If you read this blog and get worked up--either about my subjects or my rant style--and need to cool your adrenals, here's something a little different.
Those of us who wonder whether "alternative" modalities will eventually integrate with mainstream medicine need wonder no more after reading the below, from the current issue of the new-age magazine PARADIGM!
Two years ago, James Dancing Rainbow would not have held his current job. In fact, hardly anyone would even have imagined its existence. Rainbow shows funnyvideotapes to hospitalized patients to make them laugh—which is to say help them heal.
Many hospitals now accept the notion, first popularized by former Saturday Review editor Norman Cousins, that laughter is an invaluable healing tool. Rainbow's hospital, St. Vitus General in
, founded its Humor Therapy Department in 1989. It stocked its library with tapes of the Marx Brothers, Candid Camera, Woody Allen, and Dan Quayle, and hired James Dancing Rainbow--formerly James T. Limpet--as its Senior Humor Technician. Mill Valley, California
“I guess I like it,” concedes Rainbow, pushing VCR buttons for a patient. “What the heck, it's a job.”
The patient, a man blooming with tubes like a modern Medusa, watches the Three Stooges on his screen. They make silly faces, throw pies, take pratfalls. The patient remains stone-faced.
“I'm coming back in an hour to get the machine,” Rainbow advises. “That tape's on for you to laugh at,
, so don't make me feel like I wasted my time, y'hear?” And James Dancing Rainbow moves on to his next patient. Turkey
Wide acceptance of humor therapy has brought additional “new-age” techniques into mainstream medical practice. At another bedside in the same hospital, Transition Counselor Summerfall Winterspring notices on her clipboard that her patient is terminal.
“So tell me, Ms. Dwuff,” she asks, “have you gone through the bargaining stage yet, or are you still in denial? No use burying your head in the sand about dying, you know.”
Ms. Dwuff, a crusty critter despite her years, springs upright. “Dying?! I'm not dying any more than you are, you impudent whelp! I'm just lying here!”
“Aha!” responds Ms. Winterspring confidently, tapping her pencil on her lower lip. “You're in the anger stage. I'll send you our Anger Specialist, Ms. Clearlight.”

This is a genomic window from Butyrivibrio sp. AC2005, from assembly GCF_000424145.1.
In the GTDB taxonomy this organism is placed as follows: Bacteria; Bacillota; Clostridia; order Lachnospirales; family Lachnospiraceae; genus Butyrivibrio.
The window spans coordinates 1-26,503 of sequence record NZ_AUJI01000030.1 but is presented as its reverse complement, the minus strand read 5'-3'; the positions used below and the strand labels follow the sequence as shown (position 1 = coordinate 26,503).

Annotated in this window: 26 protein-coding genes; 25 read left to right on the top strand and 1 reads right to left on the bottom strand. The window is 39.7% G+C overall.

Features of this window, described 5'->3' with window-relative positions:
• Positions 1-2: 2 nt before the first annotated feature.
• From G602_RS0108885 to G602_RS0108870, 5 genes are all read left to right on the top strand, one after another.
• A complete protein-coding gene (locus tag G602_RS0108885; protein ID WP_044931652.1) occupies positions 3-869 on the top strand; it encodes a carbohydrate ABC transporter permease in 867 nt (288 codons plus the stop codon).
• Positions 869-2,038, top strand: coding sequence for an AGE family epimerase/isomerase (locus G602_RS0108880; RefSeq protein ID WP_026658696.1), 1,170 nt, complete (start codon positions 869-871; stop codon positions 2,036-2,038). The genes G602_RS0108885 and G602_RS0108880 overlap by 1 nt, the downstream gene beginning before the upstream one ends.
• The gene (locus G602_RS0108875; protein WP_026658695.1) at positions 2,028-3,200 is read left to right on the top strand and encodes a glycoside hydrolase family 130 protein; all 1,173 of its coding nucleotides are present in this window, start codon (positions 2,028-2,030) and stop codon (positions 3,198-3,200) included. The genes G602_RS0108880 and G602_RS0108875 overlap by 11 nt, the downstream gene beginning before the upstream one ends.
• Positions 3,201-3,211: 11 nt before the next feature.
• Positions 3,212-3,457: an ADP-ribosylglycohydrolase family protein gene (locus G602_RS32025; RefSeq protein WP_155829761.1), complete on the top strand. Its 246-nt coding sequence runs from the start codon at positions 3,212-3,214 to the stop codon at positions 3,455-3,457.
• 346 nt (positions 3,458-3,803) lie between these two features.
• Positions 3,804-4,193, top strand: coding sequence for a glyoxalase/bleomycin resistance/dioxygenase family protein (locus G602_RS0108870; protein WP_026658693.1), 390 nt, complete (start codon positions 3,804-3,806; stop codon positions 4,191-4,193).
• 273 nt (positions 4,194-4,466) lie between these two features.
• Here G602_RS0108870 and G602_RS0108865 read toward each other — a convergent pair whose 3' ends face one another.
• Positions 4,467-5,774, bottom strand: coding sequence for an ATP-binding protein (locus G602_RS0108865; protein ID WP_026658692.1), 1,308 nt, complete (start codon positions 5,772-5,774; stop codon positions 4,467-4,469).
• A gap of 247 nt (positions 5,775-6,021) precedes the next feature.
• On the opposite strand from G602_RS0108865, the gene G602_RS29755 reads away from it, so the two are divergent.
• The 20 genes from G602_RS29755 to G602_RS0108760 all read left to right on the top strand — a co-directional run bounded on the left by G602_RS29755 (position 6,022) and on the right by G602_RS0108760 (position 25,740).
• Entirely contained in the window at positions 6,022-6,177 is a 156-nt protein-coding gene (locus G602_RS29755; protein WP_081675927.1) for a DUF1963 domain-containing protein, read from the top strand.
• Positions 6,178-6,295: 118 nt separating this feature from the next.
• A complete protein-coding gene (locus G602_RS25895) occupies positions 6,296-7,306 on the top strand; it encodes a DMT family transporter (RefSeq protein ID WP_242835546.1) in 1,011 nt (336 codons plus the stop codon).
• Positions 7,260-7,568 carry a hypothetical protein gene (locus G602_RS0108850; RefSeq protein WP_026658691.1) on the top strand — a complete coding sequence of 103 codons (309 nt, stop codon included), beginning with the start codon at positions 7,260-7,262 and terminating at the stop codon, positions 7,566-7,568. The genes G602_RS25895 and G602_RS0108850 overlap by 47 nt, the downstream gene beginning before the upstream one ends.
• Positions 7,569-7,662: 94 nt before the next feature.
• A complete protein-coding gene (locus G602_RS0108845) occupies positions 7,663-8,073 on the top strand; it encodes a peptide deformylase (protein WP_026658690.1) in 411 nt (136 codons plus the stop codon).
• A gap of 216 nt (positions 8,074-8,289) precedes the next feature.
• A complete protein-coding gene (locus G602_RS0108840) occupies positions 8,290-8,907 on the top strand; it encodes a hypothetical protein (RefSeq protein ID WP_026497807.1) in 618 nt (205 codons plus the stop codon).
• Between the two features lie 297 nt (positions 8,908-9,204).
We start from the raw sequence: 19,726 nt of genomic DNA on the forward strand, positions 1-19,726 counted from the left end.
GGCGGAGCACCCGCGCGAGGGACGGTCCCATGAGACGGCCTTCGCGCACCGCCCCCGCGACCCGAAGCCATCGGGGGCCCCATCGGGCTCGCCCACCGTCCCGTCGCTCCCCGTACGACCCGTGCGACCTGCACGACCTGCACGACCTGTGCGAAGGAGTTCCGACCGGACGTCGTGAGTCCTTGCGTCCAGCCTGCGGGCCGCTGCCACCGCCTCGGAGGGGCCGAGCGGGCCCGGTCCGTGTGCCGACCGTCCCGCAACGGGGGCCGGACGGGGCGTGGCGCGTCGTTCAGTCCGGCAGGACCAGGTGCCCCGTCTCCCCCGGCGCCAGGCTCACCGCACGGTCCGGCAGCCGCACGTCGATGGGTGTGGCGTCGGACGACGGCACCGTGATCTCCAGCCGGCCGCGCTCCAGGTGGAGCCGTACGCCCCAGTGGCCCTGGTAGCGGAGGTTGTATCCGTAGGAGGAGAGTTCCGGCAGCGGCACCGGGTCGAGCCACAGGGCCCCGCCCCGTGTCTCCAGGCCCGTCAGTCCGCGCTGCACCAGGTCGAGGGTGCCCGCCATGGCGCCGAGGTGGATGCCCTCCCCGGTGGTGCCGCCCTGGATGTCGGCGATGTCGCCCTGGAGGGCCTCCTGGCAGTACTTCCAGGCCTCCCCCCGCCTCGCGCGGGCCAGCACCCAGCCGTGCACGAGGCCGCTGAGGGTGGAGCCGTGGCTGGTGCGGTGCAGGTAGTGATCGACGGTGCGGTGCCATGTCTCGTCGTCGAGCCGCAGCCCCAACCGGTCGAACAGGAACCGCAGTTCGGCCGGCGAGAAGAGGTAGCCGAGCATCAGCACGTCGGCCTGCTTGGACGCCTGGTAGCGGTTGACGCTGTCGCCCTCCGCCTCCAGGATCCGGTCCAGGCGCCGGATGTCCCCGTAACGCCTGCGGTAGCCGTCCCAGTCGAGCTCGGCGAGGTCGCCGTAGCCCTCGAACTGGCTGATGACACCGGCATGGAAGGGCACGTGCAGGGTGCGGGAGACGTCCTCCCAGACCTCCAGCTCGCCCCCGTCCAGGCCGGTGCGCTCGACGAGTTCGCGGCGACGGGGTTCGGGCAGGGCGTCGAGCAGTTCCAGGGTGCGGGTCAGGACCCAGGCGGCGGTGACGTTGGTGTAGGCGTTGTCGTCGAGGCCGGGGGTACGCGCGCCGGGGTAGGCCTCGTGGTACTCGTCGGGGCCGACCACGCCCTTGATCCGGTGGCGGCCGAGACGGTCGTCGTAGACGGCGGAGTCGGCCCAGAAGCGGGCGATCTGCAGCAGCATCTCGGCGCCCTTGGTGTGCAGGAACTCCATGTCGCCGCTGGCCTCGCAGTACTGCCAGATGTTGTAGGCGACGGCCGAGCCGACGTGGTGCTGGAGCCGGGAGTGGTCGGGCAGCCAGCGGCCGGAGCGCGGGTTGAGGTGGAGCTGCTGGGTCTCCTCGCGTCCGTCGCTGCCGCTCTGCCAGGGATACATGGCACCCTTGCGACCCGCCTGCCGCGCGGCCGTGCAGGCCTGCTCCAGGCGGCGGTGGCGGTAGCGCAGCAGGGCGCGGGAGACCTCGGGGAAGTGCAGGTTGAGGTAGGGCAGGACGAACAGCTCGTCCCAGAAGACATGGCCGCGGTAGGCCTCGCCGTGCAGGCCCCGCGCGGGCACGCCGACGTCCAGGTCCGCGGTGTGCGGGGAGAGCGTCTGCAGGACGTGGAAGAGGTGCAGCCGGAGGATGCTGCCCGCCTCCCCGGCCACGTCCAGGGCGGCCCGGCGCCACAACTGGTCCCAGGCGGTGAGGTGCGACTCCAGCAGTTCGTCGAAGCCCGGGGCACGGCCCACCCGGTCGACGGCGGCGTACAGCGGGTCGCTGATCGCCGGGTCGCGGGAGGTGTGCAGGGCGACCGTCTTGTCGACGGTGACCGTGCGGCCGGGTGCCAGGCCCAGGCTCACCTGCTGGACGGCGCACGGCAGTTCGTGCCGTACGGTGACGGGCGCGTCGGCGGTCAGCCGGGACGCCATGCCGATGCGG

Exhausted, the patient drops back onto her pillow. She moans, “I’m too tired to argue. Just bring me that Dan Quayle video, will you? All I really need is a laugh.”
In the cafeteria three floors below, Certified Caring Technician Rhonda Crystalwater is taking her coffee-and-cigarette break. “Rough day today,” she explains, blowing smoke pyramids. “Twenty-eight biorhythms and three more aura readings to do, one reiki, two fleiki, and Christ, the elevator's kaput.” She indicates her copious belly. “Can't climb stairs. Chemical imbalance.”
These innovative healing methods have so won over St. Vitus General’s patients that all its departments have found some new-age approach. The obstetrical ward was converted into a home-style delivery suite, complete with kerosene lighting and underwater deliveries in the department’s hot tub, all to an endless-loop tape of Pachelbel’s Canon in D. The Surgery Department replaced its antiquated green gowns with bright tie-dyes. Through the public address system comes not the standard metallic voice paging doctors, but that of Shirley MacLaine reading the Course in Miracles. In-house psychiatrists now channel Freud and Jung. And St. Vitus General bubbled to the top of the new-age column when it recently introduced play therapy into its Intensive Care Unit, renamed the “Peekaboo I.C.U.”
The hospital even tried to change its name to “St. Vitus Holistic,” but snagged on a lawsuit brought by the McDonald's Corporation, which patented the word “holistic” in 1975. According to a leak from the hospital's Board of Directors, a second choice may be “St. Vitus Biodegradable.”